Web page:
Why My List of Reasons Isn’t a List

I’ve sat down at a computer about 100 times now with the intention of making a list of reasons for why I’m hiking the PCT this year. And each time I’ve fallen short. It’s not that I can’t think of why I need to go on this adventure, but I feel like something is lost when I try to put it down in a neat, bulleted list.

After researching the trail from a variety of sources ranging from books to blogs, it seems like the most common item in a thru-hiker’s pack is this magical list. It’s the most important tool to get you to Canada, Katahdin, or whatever lies at the end of your “trial.” So what do you do when you can’t fit the why sloppily on a bar napkin? You write a blog post.

Everyone’s Dying to Know

When I tell people I’m hiking the Pacific Crest Trail, there is no end to their questions about the how. How will you carry four months of food? How many miles a day do you have to hike? Are you really planning on doing this alone? How will you fight off the bears? (In response: I’m not, about 25, yes I am, and hopefully that’s a non-issue).

I’ve learned how to field these questions in my sleep (no, really, I’ve had planning nightmares). Inevitably, though, the line of questioning leads to “OK, but why would you want to do that?” I usually just joke that I’m going out there to find myself, and so far that’s been enough.

OK, but Why Would You Want to Do That?

My whole life, the goal has been to graduate college and get a job. And when I finally achieved that, I felt empty. The motivation that pushed me through high school, internships, and four years of electrical engineering evaporated the moment I accepted my first job post college.

That wasn’t something I was ready for. I thought that at the end of this long, grueling, marathon of an education I’d be able to put up my feet and enjoy. And I did, for a while. But despite what everyone was expecting of me, I wasn’t happy. The fact that I’d “made it” was scary, verging on terrifying, to me. This life of working 40 hours a week doing basically the same thing every day was what I worked so hard to achieve?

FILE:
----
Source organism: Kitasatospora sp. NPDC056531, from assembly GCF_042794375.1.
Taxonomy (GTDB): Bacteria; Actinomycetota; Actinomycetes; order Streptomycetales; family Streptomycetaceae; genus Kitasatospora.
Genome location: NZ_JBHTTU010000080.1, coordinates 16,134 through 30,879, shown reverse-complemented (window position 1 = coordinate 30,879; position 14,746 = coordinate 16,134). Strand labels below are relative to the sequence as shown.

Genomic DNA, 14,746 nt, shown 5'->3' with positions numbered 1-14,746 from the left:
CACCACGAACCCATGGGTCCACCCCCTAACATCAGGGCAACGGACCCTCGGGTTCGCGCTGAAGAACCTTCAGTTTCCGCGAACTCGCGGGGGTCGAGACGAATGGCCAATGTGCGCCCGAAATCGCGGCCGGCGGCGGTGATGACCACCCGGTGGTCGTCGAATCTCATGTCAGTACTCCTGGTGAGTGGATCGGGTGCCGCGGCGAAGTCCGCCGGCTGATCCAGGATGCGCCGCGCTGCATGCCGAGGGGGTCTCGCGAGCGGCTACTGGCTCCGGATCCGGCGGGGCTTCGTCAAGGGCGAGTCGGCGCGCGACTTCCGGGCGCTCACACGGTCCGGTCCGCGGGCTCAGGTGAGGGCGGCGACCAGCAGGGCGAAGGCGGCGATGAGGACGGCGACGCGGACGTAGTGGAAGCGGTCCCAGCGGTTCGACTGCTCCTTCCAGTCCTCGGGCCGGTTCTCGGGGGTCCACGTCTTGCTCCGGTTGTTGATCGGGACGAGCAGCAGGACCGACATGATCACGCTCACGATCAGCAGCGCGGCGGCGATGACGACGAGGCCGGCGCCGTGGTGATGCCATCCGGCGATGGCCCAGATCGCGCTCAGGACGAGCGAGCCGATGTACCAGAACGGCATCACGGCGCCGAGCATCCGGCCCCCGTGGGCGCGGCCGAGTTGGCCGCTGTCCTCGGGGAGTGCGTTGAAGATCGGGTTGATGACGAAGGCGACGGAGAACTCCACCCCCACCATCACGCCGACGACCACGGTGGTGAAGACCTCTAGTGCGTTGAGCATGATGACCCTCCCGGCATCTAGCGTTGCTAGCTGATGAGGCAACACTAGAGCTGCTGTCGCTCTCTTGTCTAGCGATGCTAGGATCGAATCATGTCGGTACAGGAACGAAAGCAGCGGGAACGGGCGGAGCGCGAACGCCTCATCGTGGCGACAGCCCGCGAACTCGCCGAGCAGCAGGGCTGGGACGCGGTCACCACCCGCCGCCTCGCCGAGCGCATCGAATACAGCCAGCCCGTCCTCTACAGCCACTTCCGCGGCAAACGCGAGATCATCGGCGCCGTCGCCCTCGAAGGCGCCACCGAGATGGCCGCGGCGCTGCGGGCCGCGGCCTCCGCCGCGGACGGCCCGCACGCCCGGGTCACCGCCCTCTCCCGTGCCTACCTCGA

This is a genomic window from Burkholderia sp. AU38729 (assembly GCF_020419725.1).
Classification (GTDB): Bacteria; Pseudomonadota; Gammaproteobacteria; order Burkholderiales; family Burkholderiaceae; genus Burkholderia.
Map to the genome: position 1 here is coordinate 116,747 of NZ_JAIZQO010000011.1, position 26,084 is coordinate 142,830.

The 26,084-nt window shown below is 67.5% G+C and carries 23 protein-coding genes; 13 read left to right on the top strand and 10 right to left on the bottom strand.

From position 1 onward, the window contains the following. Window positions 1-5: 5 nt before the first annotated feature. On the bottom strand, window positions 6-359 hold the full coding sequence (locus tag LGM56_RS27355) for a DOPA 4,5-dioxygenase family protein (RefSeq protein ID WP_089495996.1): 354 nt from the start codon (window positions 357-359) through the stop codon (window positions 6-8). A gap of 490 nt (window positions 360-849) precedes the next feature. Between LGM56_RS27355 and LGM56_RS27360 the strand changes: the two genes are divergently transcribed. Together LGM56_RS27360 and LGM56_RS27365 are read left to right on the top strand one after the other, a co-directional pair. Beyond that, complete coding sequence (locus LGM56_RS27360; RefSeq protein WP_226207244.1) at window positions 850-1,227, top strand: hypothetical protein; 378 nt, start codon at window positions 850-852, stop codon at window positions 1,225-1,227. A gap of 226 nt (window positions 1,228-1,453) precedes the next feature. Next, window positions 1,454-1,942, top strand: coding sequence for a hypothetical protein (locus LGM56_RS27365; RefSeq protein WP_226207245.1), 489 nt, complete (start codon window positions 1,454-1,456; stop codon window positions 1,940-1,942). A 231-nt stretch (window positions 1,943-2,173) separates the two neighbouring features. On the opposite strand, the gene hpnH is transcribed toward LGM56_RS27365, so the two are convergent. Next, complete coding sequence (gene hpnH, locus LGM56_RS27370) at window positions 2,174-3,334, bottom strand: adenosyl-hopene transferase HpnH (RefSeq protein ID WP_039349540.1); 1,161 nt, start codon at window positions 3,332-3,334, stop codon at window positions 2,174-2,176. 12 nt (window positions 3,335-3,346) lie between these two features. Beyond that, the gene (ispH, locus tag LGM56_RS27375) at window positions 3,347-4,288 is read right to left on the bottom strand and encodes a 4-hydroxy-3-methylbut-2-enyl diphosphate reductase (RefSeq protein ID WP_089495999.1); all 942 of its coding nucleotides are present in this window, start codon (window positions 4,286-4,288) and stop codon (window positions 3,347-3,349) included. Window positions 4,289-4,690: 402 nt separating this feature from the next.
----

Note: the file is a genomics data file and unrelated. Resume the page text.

The Marathon

So, in pursuit of personal growth and maybe a touch of masochism, I signed up for a marathon.

I put together a comprehensive, six-month training plan and hit the pavement. And at the end of all that training, I crossed the finish line barely keeping in tears of joy for having completing something I once thought impossible.

But a few days after finishing the race, legs still sore, I once again felt that tug that something was missing. I realized, then, that maybe I’m not cut out for plateaus. I find joy in struggle, and peace in working toward being something I wasn’t before. But more than that, I don’t know how to be content when things just are.


In May 2018, I knew I needed a big undertaking. I needed to reevaluate what I wanted to do with my life, because I felt a wave of depression on the horizon.

I’d done a handful of section hikes on the PCT with my mom over the past few summers, and I knew people hiked the whole thing in one go. It was something I’d wanted to do since I’d learned it could be done, someday. But when I started planning hikes for that summer with my newfound self-awareness, someday looked a lot closer than I originally thought.

I quickly decided hiking the trail would offer me a chance to think about what I want my life to look like. That, by becoming vulnerable to nature, I might find some hidden part of myself that is OK with just being. And if not, that would be OK. Because I haven’t reached my life’s plateau, not by a long shot.

The Bar Napkin

OK, OK. I know that, if I really wanted to, I could somehow put this in a nice list. If I ever had a day on trail where I wanted to quit, I could look at item number three and remind myself that hey, you’d be at a desk otherwise, buddy.

And I think this is where, if you’re planning a grand undertaking, you need to be honest with yourself. Because at some point, you will probably want to quit. If you need a list of why you shouldn’t, then suck it up and dumb down your long, winding blog post into something manageable. No, you probably shouldn’t put your inability to find happiness during peacetime on the list, but definitely put that thing about being bored at your job.

For me, I need the why to be long winded. And while I think it’s incredibly important to have a why, if I were to simplify it, it would take away its power. I’ve spent a short lifetime becoming who I am, and it’s because of who I am, and who I want to become, that I’m hiking the Pacific Crest Trail. Will that be enough to get me to Canada? Well, I guess we’ll just have to wait and see.

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